FCP 7 counts all time measures in frames; FCP X counts time as rational seconds.
FCP 7 rounds frame rates to 3 decimal places; FCP X uses rational time so frame rates will be accurate, not approximate.
FCP 7 has tracks with time down the track as the only deliminator: FCP works with relationships between connected clips and story lines.
FCP 7 Title are a mix of FXscript and proprietary Boris Calligraphy formats (hidden in the metadata); FCP X titles are Motion 5 templates with rigs published to FCP X.
FCP 7 uses bins for media organization (and subclips); FCP X works with metadata (keywords) for media organization.
The way the media file information is stored in the XML is very different.
There is no common dictionary between the two versions of XML. There’s much more difference than say between English and Spanish, in the vocabulary.
The entire structure of the XML is much simpler and, at first blush fcpxml seems to miss a lot of necessary information, which isn’t really needed.
And so on. This is just a quick list of the differences off the top of my head. Translating is difficult!
We had a lot of difficulty translating fcpxml to xmeml – trust me, Project X₂7 was not created in the two days from FCP X 10.0.1’s release to the announcement Wednesday night. And we’ve got the easy conversion. Going from FCP 7 to FCP X seems to be much more difficult. For example, all FCP X title text is visible in plain text, so we can insert that to an Outline Text Generator in FCP 7. Not so anything in FCP 7 that uses Title 3D, Vector, Crawl or Random. They are hidden in the xmeml XML as a “private data block” only Boris knows. So any of those titles cannot give you more than what Premiere Pro conversion does: there’s a title there but we have no idea what was in it.
Effect filters cannot be translated either way because the effect architectures are just so different. FCP 7 applies filters directly to clips; FCP X’s filters are applied in Motion templates and published to FCP X. There’s no way to reproduce that in a translation.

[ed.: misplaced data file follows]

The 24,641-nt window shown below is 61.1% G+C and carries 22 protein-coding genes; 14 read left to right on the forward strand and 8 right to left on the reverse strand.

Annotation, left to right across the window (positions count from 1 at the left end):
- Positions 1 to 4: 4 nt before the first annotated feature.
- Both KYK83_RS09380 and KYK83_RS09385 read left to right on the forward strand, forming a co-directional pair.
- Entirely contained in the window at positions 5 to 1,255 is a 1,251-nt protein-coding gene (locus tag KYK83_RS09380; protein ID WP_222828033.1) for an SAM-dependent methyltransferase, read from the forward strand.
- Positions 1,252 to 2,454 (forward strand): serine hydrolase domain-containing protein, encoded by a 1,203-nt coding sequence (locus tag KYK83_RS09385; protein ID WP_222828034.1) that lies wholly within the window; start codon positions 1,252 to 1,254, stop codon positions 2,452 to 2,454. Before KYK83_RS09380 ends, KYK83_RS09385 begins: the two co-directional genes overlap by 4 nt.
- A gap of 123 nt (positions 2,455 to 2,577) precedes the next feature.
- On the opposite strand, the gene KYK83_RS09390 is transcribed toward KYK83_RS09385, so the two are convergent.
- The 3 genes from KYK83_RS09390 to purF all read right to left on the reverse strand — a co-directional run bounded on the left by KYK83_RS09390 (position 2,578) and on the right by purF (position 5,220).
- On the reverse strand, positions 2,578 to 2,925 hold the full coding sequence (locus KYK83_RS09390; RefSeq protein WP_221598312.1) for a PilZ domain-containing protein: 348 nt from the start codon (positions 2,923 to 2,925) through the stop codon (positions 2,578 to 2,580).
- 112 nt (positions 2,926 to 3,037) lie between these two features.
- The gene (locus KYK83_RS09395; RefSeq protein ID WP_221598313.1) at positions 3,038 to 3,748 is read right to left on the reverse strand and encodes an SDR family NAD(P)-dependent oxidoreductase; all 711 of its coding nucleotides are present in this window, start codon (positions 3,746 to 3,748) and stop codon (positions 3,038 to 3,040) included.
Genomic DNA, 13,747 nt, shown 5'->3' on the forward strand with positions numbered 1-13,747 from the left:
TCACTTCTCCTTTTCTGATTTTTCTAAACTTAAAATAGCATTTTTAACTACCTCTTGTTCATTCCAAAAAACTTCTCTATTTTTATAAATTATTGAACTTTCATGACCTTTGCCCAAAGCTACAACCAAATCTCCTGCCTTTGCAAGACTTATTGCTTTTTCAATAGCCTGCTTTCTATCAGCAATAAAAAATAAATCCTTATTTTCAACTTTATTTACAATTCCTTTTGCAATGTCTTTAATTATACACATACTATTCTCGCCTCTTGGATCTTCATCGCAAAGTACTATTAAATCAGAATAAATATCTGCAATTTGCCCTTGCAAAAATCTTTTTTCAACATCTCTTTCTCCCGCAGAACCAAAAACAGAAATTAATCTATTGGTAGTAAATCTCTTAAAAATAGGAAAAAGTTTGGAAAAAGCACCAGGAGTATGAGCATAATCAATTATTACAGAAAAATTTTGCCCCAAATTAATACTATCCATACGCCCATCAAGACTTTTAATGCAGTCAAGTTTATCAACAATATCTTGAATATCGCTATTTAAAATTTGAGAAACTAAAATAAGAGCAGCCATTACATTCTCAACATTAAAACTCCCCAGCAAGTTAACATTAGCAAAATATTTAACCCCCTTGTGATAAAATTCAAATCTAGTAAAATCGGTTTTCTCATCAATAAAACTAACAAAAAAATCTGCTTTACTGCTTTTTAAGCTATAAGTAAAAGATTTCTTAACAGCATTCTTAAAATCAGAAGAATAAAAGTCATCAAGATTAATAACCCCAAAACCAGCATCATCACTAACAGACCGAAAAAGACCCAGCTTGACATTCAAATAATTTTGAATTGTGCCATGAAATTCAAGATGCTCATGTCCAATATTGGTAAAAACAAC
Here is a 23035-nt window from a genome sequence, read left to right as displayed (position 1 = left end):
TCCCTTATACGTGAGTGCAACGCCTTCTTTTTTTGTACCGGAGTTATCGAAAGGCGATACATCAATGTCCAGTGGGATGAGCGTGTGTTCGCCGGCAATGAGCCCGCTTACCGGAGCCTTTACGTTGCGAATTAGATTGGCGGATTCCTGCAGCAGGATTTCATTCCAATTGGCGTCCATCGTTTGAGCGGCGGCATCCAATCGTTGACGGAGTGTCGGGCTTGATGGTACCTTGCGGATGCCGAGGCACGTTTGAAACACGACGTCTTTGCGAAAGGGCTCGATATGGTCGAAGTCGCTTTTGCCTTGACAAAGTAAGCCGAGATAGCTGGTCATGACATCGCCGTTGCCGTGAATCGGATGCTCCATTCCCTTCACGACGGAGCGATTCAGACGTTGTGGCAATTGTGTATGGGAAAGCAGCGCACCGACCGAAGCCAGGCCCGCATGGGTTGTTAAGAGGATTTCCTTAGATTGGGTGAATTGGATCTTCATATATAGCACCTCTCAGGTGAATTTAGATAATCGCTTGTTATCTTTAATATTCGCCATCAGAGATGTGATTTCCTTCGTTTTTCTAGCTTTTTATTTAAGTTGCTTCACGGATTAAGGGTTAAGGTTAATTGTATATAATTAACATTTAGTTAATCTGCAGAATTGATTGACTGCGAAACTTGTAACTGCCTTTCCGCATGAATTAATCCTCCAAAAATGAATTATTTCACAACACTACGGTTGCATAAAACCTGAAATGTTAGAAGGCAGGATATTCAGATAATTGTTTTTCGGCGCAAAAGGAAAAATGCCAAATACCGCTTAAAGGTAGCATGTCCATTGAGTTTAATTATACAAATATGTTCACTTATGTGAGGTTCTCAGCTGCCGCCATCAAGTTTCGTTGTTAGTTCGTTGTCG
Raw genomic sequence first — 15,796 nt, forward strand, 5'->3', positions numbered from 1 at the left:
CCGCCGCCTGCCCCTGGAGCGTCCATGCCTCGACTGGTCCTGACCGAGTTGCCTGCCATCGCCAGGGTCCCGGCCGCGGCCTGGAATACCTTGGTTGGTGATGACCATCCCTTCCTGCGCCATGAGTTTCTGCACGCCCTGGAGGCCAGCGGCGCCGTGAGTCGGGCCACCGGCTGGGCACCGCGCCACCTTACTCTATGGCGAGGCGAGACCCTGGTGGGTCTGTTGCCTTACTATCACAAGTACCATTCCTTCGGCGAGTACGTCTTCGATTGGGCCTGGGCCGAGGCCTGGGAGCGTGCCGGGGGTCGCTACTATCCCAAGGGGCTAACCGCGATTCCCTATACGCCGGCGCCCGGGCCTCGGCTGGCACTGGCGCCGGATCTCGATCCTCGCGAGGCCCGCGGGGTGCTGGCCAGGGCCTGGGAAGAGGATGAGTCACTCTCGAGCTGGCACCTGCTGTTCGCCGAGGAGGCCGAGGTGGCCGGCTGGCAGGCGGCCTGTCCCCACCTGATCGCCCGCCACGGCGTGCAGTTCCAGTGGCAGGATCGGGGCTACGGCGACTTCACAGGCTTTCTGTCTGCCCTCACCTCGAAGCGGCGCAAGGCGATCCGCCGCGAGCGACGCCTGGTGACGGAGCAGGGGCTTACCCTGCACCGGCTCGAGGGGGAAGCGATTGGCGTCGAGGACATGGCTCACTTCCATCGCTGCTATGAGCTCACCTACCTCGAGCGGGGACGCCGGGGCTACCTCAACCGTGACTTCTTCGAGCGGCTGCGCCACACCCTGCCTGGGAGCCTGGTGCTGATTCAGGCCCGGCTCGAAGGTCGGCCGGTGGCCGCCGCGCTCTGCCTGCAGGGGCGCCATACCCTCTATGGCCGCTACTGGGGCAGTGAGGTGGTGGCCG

Another way of thinking about why translation might be difficult is when translating between two languages where the culture is very different. I recall, during the year I spent in Japan as an exchange student, trying to make a pun in Japanese. This fell completely flat because the pictographic basis to their language makes the concept of a pun impossible.*
Similarly, the very difference between the “culture” that is FCP 7 and the “culture” that is FCP X means that there are untranslatable bits.
Going from Final Cut Pro X to Final Cut Pro 7 has been a total pain and we’re still only at about a 65% fidelity, by which I mean we bring in the basic edit, including connected clips, markers, todos, etc. Going the other way should be even more problematic and I wish whoever’s working on it “good luck” because they’ll need it.
* I am told that a pun in Japanese is not impossible. Apparently my language skills never got good enough, or it was just a really bad pun!